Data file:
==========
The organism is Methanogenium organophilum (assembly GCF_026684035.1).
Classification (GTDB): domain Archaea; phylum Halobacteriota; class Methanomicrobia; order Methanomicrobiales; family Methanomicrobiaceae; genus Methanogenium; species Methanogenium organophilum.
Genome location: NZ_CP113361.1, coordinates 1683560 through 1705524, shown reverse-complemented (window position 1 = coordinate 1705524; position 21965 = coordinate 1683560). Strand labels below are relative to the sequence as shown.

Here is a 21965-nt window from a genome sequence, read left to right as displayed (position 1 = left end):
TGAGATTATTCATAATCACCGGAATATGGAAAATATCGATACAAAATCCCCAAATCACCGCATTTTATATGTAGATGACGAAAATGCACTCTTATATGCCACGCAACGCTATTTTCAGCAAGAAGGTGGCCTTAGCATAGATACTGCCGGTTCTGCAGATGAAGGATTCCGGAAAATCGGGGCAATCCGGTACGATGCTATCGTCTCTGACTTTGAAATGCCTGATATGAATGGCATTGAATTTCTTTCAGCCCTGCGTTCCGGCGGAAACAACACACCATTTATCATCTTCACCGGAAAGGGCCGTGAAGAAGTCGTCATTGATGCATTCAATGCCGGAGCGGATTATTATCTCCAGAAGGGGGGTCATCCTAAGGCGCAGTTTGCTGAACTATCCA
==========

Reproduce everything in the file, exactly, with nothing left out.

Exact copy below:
The organism is Methanogenium organophilum (assembly GCF_026684035.1).
Classification (GTDB): domain Archaea; phylum Halobacteriota; class Methanomicrobia; order Methanomicrobiales; family Methanomicrobiaceae; genus Methanogenium; species Methanogenium organophilum.
Genome location: NZ_CP113361.1, coordinates 1683560 through 1705524, shown reverse-complemented (window position 1 = coordinate 1705524; position 21965 = coordinate 1683560). Strand labels below are relative to the sequence as shown.

Here is a 21965-nt window from a genome sequence, read left to right as displayed (position 1 = left end):
TGAGATTATTCATAATCACCGGAATATGGAAAATATCGATACAAAATCCCCAAATCACCGCATTTTATATGTAGATGACGAAAATGCACTCTTATATGCCACGCAACGCTATTTTCAGCAAGAAGGTGGCCTTAGCATAGATACTGCCGGTTCTGCAGATGAAGGATTCCGGAAAATCGGGGCAATCCGGTACGATGCTATCGTCTCTGACTTTGAAATGCCTGATATGAATGGCATTGAATTTCTTTCAGCCCTGCGTTCCGGCGGAAACAACACACCATTTATCATCTTCACCGGAAAGGGCCGTGAAGAAGTCGTCATTGATGCATTCAATGCCGGAGCGGATTATTATCTCCAGAAGGGGGGTCATCCTAAGGCGCAGTTTGCTGAACTATCCA